Copper Coil Lamp Built With 3D Printed Tools

3D printing is a great way to create complex geometric forms. However, it can be very slow, and parts may lack strength compared to other alternatives. There are other ways to take advantage of this technology however, as shown in the build of this tidy voronoi lamp. 

The lamp is so-called for its voronoi-patterned base, named after the mathematical concept. 3D printing is used to create the base, which would be very difficult to create with traditional subtractive machining methods. A copper coil is then used to give the lamp some height, as well as act as protection for the filament bulb. Here, 3D printing helps out in a different way, being used to create a jig to allow the copper to be quickly wound into an accurate coil shape. The coil also serves to act as a conduit for the mains wiring, giving the lamp a neat finished appearance.

The project goes to show that even if 3D printing is appropriate to produce your final parts, it may be of help to create useful jigs or tools to get the job done. We’ve even seen similar applications before in the microcontroller space!

7 thoughts on “Copper Coil Lamp Built With 3D Printed Tools

  1. I’ve worked in some machine shops that use 3D printing to make custom vice jaws to hold strangely or complex shaped parts. If carefully done, they can be excellent for this purpose. My current shop test machines 3d prints of rough parts, because the actual material we work with is extremely expensive. It saves cost and R&D is quicker and cheaper this way on mass production parts.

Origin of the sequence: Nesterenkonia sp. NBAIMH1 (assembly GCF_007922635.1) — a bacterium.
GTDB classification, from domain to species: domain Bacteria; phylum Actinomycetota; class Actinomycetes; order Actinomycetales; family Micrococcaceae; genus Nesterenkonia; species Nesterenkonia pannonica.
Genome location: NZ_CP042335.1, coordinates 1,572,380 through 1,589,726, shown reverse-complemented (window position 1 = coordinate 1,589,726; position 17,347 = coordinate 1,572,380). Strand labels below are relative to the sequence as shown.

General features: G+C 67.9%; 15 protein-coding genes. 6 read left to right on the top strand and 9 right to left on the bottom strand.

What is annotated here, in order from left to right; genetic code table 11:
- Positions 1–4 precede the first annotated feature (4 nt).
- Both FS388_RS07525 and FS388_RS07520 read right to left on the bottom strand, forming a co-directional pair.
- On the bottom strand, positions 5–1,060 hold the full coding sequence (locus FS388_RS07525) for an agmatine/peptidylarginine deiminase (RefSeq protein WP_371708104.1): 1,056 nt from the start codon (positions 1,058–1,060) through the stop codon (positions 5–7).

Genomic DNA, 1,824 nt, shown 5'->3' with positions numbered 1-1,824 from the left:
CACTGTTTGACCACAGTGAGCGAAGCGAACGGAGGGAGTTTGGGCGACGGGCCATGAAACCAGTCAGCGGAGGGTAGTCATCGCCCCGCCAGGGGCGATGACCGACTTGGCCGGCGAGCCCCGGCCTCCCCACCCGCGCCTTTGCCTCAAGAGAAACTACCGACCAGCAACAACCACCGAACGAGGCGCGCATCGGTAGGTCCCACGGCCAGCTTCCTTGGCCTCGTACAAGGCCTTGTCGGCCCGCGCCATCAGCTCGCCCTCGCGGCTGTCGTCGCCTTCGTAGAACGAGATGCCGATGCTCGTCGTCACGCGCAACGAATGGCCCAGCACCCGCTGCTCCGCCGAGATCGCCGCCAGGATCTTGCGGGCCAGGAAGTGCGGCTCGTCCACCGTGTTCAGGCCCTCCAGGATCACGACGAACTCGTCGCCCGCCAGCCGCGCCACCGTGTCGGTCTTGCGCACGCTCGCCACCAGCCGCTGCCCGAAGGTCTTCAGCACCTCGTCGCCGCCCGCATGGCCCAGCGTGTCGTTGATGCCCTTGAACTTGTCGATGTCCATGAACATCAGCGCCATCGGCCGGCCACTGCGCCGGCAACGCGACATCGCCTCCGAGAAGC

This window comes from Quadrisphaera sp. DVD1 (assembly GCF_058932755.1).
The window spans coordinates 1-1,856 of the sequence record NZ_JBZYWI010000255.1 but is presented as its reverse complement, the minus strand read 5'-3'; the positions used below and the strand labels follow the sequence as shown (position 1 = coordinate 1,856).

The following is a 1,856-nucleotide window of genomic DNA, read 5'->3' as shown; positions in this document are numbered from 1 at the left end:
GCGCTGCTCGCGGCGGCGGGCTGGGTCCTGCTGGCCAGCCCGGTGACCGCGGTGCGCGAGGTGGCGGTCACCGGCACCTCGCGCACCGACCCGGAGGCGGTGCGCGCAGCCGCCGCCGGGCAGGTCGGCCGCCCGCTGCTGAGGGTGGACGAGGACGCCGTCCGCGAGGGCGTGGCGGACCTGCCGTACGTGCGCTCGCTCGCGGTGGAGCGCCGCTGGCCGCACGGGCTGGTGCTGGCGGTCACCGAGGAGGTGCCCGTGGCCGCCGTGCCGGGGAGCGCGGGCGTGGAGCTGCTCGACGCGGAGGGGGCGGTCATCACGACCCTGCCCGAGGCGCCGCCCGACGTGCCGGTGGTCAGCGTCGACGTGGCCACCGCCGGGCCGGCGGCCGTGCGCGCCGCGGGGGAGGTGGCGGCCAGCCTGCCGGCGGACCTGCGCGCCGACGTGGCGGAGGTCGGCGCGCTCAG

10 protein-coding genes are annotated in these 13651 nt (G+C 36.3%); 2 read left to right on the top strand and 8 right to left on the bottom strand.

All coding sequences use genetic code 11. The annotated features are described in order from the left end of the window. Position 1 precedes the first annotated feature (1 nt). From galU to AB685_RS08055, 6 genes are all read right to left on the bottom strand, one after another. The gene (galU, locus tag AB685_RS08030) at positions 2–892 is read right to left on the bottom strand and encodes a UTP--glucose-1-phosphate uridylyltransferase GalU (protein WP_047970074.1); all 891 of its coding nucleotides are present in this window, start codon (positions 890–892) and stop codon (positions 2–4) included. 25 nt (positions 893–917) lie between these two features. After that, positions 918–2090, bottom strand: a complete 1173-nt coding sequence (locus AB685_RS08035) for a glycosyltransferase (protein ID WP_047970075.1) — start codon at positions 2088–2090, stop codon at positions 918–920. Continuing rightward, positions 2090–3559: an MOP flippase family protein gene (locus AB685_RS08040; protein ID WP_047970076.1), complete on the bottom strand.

1. If you need a jig for holding a 3D printed part, it’s super easy to make one that fits perfectly by doing a subtraction of the part from a pair of cube primitives, then print those. The part can then be fit into the jig halves then held in a vise.

Leave a Reply

Please be kind and respectful to help make the comments section excellent. (Comment Policy)

This site uses Akismet to reduce spam. Learn how your comment data is processed.